Big Data is about to revolutionize the world of soccer: stumbling between performance, real-time analysis, expected goals and videoclips.
The industry of soccer might not be a technology exception, with teams, coaches and players having the chance to benefit from Big Data Analysis.
So, what is the state of the art of the Big Data usage for match analysis? Let’s start with a flashback to November 2015, when an unusual post shows up on StatsBomb, titled: “Leicester City and their trip to the Kamikaze Zone“.
At that point of the season Leicester was considered just an unlikely upstart, with many pointing it as one of the candidates for relegation, even (or especially) after the arrival of the new coach Claudio Ranieri.
However, the author pointed out a pretty unusual fact: the pace with foxes were scoring and conceding was incredibly high. Should they had kept that pace, they would have ended the season scoring 79 goals and conceding 63 (!!).
It is extremely uncommon to find teams with both more than 60 goals scored and 50 conceded at the end of the seasons, and in England only five other teams in the last 20 years showed that kind of numbers. The paper pointed out that something was clearly going on, but the “kamikaze” style of the “foxes” wasn’t backed by data, since its expected goal rating was only about 0,5.
Wait a minute: “expected goal”??
Expected goals are the likelihood for a particular attempt to score, according to a particular model. It is only one of the many metrics considered in match analysis, which is progressively turning from a relatively intuitive game to an event for “number crunchers”, like other sports like baseball, basket, cricket.
Today it’s becoming increasingly common to see coaches managing dashboards on their tablets to check players’ performances, and eventually optimizing the training, tactical instructions or even strategic decision on the transfer market.
Maybe it’s worth making an overview of the most interesting startups in this field.
SpaceEXE: Soccer analytics from Italy
The data is gathered by a GPS antenna, an accelerometer and a GNSS receiver placed in the shin guard, then sent over to a pc or tablet for a real-time preview, and to a remote server for a more in-depth subsequent analysis.
This system allows users to gather players’ data (like accelerations and ground covered), but also to calculate correlations between other values like team performances, the average distance between players, and movement directions.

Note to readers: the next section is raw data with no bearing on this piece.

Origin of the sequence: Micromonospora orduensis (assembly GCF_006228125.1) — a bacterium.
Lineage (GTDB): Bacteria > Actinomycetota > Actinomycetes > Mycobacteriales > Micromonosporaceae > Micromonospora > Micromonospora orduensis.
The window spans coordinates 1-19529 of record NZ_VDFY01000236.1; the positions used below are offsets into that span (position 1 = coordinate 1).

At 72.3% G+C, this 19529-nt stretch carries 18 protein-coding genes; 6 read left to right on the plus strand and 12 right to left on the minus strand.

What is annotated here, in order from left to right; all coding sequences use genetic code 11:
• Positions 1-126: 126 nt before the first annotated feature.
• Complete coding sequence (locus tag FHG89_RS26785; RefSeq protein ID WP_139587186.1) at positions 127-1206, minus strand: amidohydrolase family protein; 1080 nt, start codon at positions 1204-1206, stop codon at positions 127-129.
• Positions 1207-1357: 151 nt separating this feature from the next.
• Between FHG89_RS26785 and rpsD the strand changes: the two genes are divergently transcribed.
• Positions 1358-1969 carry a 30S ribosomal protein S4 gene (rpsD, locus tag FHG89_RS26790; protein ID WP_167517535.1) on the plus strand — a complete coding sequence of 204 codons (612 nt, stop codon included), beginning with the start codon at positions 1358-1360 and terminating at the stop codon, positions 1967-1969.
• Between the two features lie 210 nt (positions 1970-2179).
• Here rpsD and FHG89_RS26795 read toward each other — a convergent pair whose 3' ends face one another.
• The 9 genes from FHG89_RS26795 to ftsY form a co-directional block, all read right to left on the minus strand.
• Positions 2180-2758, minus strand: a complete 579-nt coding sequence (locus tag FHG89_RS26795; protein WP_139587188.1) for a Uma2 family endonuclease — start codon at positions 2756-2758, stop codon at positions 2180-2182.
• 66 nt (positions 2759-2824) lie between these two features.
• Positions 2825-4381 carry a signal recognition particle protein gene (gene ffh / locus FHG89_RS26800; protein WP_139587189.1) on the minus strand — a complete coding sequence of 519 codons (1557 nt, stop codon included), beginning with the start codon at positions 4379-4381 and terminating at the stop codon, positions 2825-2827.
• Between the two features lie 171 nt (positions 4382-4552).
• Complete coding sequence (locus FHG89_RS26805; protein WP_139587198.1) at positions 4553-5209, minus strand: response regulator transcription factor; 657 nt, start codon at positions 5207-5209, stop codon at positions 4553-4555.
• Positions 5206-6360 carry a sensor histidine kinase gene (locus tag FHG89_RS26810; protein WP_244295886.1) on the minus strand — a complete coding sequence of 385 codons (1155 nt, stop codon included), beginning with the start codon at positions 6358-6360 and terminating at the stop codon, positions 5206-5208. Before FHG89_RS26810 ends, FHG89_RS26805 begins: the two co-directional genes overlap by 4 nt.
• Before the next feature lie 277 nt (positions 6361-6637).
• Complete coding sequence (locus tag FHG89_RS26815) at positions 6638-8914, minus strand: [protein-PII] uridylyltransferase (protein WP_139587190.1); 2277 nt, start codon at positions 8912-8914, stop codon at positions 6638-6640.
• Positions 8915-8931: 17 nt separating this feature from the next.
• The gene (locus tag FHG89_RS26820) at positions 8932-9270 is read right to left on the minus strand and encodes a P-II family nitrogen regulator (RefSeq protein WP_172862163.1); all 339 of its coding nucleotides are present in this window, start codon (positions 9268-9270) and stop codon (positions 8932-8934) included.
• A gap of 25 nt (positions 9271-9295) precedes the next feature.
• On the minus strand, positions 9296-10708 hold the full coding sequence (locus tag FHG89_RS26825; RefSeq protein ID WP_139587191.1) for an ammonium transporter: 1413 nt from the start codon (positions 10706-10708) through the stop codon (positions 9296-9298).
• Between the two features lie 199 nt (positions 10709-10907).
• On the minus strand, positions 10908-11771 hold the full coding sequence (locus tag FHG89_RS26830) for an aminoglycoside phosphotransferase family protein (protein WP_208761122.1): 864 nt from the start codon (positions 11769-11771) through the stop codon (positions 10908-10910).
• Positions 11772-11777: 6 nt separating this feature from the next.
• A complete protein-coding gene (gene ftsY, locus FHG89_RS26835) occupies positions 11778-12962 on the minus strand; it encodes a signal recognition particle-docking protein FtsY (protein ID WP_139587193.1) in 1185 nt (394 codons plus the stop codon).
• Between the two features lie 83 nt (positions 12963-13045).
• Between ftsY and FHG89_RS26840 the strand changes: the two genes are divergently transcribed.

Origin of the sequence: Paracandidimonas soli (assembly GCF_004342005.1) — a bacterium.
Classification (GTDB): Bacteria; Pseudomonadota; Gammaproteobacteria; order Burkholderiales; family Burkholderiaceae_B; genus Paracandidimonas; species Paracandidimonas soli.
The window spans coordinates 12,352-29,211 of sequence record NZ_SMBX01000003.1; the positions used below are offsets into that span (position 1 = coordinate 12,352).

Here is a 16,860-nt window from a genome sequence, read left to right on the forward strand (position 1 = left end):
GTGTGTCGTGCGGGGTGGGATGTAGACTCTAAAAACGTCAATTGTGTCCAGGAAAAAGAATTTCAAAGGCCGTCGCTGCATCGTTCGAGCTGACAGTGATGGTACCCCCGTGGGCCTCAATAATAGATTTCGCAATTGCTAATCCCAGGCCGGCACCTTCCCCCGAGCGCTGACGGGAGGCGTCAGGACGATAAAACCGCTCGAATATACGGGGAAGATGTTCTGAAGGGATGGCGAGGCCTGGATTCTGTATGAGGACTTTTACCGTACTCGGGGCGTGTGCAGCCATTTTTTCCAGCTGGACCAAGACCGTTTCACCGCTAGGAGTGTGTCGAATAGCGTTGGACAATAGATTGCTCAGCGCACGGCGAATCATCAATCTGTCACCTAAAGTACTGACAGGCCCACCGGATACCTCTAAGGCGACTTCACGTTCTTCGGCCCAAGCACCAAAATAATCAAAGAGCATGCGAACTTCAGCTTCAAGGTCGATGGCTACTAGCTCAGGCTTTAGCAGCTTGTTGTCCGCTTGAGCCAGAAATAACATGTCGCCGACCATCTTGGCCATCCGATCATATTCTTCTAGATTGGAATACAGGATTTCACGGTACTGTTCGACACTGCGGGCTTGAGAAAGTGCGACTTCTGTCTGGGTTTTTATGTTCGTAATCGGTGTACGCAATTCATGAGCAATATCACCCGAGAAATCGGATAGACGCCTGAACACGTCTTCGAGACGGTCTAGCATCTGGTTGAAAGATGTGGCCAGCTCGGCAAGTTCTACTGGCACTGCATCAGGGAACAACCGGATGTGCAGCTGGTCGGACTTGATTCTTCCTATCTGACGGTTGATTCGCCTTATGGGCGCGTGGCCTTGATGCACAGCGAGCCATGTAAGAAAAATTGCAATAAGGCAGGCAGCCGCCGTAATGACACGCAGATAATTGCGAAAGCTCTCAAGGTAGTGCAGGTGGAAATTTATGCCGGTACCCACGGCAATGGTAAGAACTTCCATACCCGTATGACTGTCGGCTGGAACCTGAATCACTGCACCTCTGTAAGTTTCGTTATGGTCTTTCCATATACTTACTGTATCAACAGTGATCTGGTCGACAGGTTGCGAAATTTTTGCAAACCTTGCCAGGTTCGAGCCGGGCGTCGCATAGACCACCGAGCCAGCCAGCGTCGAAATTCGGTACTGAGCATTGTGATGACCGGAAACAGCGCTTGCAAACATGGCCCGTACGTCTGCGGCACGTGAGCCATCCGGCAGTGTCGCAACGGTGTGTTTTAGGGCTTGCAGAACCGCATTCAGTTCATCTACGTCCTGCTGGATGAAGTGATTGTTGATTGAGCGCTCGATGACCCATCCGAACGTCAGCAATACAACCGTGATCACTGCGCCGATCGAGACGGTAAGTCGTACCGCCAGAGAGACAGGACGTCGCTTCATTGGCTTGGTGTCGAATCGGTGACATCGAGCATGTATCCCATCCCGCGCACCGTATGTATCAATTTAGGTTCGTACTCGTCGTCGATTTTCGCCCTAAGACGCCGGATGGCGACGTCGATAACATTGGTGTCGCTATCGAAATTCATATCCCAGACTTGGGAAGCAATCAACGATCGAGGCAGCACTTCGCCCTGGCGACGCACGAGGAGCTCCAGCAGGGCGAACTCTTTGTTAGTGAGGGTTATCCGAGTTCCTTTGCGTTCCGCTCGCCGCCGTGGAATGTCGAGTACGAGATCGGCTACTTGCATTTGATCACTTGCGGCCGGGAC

Wesii: drones for pitch analysis
Wesii is a company from Chiavari (Italy) whose idea was to analyze the soccer pitch from a drone via multi-spectrum sensors, providing information about the pitch conditions not visible to the naked eye, like slipperiness. It is a kind of analysis already adopted in other fields, like precision agriculture, but still a novelty for sport.
StatsEdge pro: Artificial Intelligence for video analysis
StatsEdge is an innovative product in this field: it allows in-depth views of matches (like expected goals, shots, action areas, fouls), and analysis of the opponent’s weaknesses and strengths, performing accurate transition analysis.
StatsEdge also includes a section for video editing and playback which allows making and archive clips, and to retrieve them quickly via keywords (e.g. goals s in the last 5 games, Chelsea’s goals vs. Manchester Utd. in the last 2 games).
However, the truly innovative feature of this product is the possibility to search clips for similarity using tracking data, thanks to sophisticated AI algorithms.
SAP Sports One for soccer
We cannot really talk about Business Intelligence without talking about SAP. SAP Sports One for soccer was announced during the Sap Sports and Entertainment Forum held in Munich in 2015.
The platform is the evolution of SAP Match Insight, used by the German national soccer team during Brazil 2014, and the integration with all the numerous SAP modules is undoubtedly a strength.
SAP Sports One runs on SAP Hana engine, and amongst its main features, we get training planning, fitness and performance control, scouting process optimization.
Big Data took the world of football by storm, and they are here to stay.
What’s left to see is what the real impact will be on the actual performances on the pitch.
Soccer compared to the more traditionally “statistic” sports tends to be much more fluid, and the outcome is way more reliant on episodes, like fortuitous goals in games ended 1-0.
We will see in the end if there will be such an impact, or if the business will only be for who develops platforms and models.
This article was originally published on Spindox.it: The world of Soccer as we know it is about to be hit by Big Data tsunami